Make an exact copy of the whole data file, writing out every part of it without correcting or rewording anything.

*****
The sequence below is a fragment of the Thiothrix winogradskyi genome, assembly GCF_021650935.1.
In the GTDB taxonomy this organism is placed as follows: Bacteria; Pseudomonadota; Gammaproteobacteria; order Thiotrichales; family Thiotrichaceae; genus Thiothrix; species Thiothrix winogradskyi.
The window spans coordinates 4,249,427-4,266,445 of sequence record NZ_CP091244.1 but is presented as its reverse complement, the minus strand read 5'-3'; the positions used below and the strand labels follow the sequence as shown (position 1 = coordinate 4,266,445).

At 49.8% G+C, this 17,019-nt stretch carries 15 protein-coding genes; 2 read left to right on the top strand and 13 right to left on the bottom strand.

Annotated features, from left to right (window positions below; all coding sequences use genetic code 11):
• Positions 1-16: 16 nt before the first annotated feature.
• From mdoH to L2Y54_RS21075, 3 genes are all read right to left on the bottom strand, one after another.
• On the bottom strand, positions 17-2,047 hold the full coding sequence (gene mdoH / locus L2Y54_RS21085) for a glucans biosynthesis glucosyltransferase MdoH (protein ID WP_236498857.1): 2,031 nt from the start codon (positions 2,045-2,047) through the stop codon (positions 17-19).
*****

The sequence below is a fragment of the Thiothrix winogradskyi genome, assembly GCF_021650935.1.
In the GTDB taxonomy this organism is placed as follows: Bacteria; Pseudomonadota; Gammaproteobacteria; order Thiotrichales; family Thiotrichaceae; genus Thiothrix; species Thiothrix winogradskyi.
The window spans coordinates 4,249,427-4,266,445 of sequence record NZ_CP091244.1 but is presented as its reverse complement, the minus strand read 5'-3'; the positions used below and the strand labels follow the sequence as shown (position 1 = coordinate 4,266,445).

At 49.8% G+C, this 17,019-nt stretch carries 15 protein-coding genes; 2 read left to right on the top strand and 13 right to left on the bottom strand.

Annotated features, from left to right (window positions below; all coding sequences use genetic code 11):
• Positions 1-16: 16 nt before the first annotated feature.
• From mdoH to L2Y54_RS21075, 3 genes are all read right to left on the bottom strand, one after another.
• On the bottom strand, positions 17-2,047 hold the full coding sequence (gene mdoH / locus L2Y54_RS21085) for a glucans biosynthesis glucosyltransferase MdoH (protein ID WP_236498857.1): 2,031 nt from the start codon (positions 2,045-2,047) through the stop codon (positions 17-19).